Photographs Digital photographs

Photographs

Photographs are a very important part of the digital world. Electronic photographs are included in the definition of photographs in s 4(2) of the Copyright Designs and Patents Act 1988 (the “Act”). At PAIL® Solicitors we are proud to say that we work with a group of crazy creatives, who can budget for our services, which includes photographers. We want to share some tips with photographers out there for a minute. You love photographs, and you want to be this amazing photographer who works for yourself, or to partner with a graphic designer, and/or writer to create a design and consulting creative agency, or some other kind of service.

When most people think of photographs and photography famous fashion photographers like the late Herb Ritts and Mario Testino probably spring to mind. Actually there are a wide variety of specialised photography with a wide range of related income and fame. So what’s your vision? Is it to be a famous commercial, fashion and film photographer like David La Chapelle? Who? To take photographs within one very specialised niche? What? To work as part of a creative agency or on your own? How? To take photographs that have some kind of greater altruistic purpose? Why? To what end?

A lot of questions, but that’s what is needed. To begin to understand photographs you need to start at the beginning. Undoubtedly, photographs are big business. Photographs can earn a good stable livelihood, or create multimillion pound businesses. A well established wedding photographer can earn a six figure annual income, with some charging £5,000.00 an average booking prior to add on sales. There are photojournalists, event photographers, portrait photographers, stock photographers, even pet photographers. It is impossible to list the number of different types of genre of photographs because there are so many. But in order to launch a successful business you need to have a framework for thinking about what to do next. The following tips will be helpful in building that framework.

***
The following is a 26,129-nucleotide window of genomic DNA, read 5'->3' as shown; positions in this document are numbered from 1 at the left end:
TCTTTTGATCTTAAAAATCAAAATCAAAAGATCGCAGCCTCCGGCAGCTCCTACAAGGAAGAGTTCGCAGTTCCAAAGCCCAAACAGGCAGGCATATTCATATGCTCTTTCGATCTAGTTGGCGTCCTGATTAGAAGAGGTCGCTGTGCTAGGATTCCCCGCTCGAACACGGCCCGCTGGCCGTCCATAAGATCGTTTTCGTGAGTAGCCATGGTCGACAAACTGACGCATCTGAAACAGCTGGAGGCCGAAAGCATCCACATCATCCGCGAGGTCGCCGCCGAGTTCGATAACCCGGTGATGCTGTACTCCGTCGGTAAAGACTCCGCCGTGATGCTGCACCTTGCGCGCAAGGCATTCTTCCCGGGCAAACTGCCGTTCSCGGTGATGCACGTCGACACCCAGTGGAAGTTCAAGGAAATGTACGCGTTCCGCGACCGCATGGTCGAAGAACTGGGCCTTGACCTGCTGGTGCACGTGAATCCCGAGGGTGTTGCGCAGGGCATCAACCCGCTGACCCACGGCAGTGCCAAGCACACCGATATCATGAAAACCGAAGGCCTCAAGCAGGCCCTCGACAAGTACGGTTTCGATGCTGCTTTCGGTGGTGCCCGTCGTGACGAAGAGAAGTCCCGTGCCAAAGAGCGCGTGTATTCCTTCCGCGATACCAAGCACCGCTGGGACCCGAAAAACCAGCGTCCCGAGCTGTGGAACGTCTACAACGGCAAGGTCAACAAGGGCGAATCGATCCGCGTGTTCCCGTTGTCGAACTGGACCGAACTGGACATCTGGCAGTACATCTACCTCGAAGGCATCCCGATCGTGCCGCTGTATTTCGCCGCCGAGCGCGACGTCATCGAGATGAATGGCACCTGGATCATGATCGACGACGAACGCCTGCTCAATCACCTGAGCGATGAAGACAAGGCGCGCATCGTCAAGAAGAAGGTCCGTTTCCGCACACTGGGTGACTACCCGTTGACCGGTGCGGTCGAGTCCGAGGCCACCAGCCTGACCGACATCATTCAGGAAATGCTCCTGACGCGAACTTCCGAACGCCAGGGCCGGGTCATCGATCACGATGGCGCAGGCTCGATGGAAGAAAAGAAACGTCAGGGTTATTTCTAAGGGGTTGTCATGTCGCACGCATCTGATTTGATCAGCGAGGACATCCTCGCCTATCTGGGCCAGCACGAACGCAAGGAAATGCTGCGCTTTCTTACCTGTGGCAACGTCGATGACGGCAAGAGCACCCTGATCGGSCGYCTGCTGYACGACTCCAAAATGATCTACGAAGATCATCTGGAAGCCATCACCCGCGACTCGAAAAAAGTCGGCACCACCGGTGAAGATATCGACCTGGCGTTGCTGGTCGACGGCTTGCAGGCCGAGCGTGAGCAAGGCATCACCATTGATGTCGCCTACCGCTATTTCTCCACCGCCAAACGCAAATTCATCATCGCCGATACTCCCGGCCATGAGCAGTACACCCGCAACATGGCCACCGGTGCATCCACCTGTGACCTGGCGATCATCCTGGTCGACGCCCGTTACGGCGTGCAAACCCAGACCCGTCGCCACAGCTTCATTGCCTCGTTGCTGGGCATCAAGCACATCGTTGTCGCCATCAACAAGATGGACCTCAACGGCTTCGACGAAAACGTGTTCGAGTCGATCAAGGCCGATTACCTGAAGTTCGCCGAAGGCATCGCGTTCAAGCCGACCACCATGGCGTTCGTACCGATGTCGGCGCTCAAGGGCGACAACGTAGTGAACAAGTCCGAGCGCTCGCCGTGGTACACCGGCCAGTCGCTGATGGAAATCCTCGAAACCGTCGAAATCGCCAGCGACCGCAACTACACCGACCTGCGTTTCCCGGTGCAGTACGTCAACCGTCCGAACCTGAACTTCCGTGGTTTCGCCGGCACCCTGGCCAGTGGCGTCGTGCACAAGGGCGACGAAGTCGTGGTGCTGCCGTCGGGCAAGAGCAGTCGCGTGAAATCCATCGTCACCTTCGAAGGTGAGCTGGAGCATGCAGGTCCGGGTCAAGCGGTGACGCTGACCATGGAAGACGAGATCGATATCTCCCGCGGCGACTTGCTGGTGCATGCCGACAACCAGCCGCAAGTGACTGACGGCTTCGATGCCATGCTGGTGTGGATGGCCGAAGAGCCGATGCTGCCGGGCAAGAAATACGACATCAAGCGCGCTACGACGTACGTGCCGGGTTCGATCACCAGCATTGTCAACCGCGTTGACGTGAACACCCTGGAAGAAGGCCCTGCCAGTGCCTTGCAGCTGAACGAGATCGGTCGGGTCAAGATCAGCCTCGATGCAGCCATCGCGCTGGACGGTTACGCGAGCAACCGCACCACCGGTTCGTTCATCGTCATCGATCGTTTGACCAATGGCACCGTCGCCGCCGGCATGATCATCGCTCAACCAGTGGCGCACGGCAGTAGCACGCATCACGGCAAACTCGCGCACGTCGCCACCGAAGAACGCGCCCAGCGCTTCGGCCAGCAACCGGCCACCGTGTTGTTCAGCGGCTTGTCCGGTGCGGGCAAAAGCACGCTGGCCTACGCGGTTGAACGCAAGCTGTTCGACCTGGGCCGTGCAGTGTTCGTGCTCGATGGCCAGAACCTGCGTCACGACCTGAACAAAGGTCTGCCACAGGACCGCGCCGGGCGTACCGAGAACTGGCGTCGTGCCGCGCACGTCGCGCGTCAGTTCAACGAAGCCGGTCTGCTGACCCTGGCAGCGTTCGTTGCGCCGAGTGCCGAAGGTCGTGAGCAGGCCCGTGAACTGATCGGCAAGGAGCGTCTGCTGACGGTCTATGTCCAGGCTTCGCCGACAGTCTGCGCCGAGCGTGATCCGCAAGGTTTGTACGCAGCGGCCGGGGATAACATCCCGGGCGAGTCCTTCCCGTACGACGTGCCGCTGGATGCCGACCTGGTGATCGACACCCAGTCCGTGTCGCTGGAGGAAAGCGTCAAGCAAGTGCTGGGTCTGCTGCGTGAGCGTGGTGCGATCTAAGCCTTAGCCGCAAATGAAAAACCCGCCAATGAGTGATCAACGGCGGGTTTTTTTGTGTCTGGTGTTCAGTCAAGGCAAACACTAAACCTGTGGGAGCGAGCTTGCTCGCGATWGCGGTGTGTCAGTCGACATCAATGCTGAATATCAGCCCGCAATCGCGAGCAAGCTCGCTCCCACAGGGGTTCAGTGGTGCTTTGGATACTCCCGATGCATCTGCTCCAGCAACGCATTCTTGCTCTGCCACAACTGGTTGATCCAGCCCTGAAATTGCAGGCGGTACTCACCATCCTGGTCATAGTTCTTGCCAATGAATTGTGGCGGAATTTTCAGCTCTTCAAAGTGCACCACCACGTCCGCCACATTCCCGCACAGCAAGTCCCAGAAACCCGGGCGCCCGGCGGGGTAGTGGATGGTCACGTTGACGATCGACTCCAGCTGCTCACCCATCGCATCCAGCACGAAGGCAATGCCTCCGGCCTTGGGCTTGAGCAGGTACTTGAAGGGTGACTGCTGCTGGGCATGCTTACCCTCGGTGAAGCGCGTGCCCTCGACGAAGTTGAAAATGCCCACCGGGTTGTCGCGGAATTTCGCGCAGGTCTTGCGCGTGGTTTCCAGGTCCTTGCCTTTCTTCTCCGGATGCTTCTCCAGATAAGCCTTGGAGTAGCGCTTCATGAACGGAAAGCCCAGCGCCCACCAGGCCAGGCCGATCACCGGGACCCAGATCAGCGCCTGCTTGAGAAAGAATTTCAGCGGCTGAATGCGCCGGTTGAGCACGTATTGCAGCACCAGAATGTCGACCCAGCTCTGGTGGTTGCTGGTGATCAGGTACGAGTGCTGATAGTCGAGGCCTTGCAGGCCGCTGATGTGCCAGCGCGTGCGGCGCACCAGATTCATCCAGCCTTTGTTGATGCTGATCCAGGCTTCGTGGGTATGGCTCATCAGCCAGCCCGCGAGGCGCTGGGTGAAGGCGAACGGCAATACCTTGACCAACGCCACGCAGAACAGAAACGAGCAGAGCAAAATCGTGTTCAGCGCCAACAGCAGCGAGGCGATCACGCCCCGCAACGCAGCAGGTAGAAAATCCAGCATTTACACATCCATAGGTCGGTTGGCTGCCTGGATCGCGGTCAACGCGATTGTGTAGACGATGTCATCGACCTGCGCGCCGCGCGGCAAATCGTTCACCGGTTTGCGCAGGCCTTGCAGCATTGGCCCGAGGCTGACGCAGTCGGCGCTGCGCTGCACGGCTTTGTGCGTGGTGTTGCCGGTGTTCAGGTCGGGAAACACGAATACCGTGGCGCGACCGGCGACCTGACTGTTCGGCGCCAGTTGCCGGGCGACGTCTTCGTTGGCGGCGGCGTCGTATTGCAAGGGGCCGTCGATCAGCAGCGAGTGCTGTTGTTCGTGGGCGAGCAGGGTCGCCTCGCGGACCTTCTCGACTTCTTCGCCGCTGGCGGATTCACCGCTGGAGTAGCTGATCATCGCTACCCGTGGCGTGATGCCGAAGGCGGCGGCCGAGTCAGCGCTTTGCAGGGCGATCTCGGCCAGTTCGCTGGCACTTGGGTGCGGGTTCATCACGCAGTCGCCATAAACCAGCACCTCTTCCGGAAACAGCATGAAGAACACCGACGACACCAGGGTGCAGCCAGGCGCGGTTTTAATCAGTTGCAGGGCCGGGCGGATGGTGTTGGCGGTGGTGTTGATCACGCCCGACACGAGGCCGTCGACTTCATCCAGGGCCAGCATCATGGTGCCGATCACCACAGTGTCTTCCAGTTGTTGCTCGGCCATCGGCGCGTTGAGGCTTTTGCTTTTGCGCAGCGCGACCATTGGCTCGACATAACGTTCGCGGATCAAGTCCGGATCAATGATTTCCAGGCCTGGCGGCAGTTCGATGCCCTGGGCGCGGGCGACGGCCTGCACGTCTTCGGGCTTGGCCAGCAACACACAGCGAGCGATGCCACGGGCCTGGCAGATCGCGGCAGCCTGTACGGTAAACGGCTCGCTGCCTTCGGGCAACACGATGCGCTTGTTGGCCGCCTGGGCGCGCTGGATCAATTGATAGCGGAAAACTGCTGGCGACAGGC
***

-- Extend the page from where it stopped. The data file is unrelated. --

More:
Never work without a contract – It might be okay most of the time not to have a contract. But a contract minimises the risk that if something does go wrong you have minimised your legal exposure. We would highly recommend that you find a good commercial intellectual property UK lawyer. You will need to select someone you get on with, and build a life-long working relationship with that person. It will save you a fortune in the long term.

Terms of the contract – The contract should consider the parties; the scope of work including time, number of images, if the original will be delivered; size and quality of the digital files; time frame for delivery; copyright releases and commercial use of images; cancellations; and payment. Get your lawyer to help you.

Copyright – The default position is that the photographer took the photographs and is therefore the first owner of copyright. Like every rule (except death and taxes) there are always exceptions.

Damages – You can sue for damages and lawyers fees if somebody uses your photographs without your consent. This is costly and you will need to have started generating revenue and saved some capital before it is advisable to do this. You will definitely need proper legal advice. Advice from unqualified legal enthusiasts on the Internet may not be reliable.

Injunction – You can get an injunction to enjoin (make) people who are using your images without permission stop doing so.

Model releases – Whilst you don’t always need releases, it is best practice always to get your subjects to sign a model release.

Licensing – You can grant specific rights to clients on how they can use your photographs. You can license the photographs for commercial use, or for retail, or for editorial use. You are really only limited by the scope of your imagination when it comes to the variety of ways you can license your photographs.

Social media – The default position is that there is no difference between copyright ownership and attached rights on and offline. As usual there are exceptions.

If you are seeking more guidance, then employing a solicitor, accountant or some other regulated professional person with commercial experience will be especially helpful for bringing more structure into the work that you love. So how cool is it that creatives often seek our services to get more organised? We especially help creatives launch their businesses methodically. We trust this article has served to encourage those creatives that want more structure to their businesses by providing some useful tips.

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To book a face to face consultation for legal advice about photographs on-line contact a digital media lawyer (charge rates may apply and may vary).

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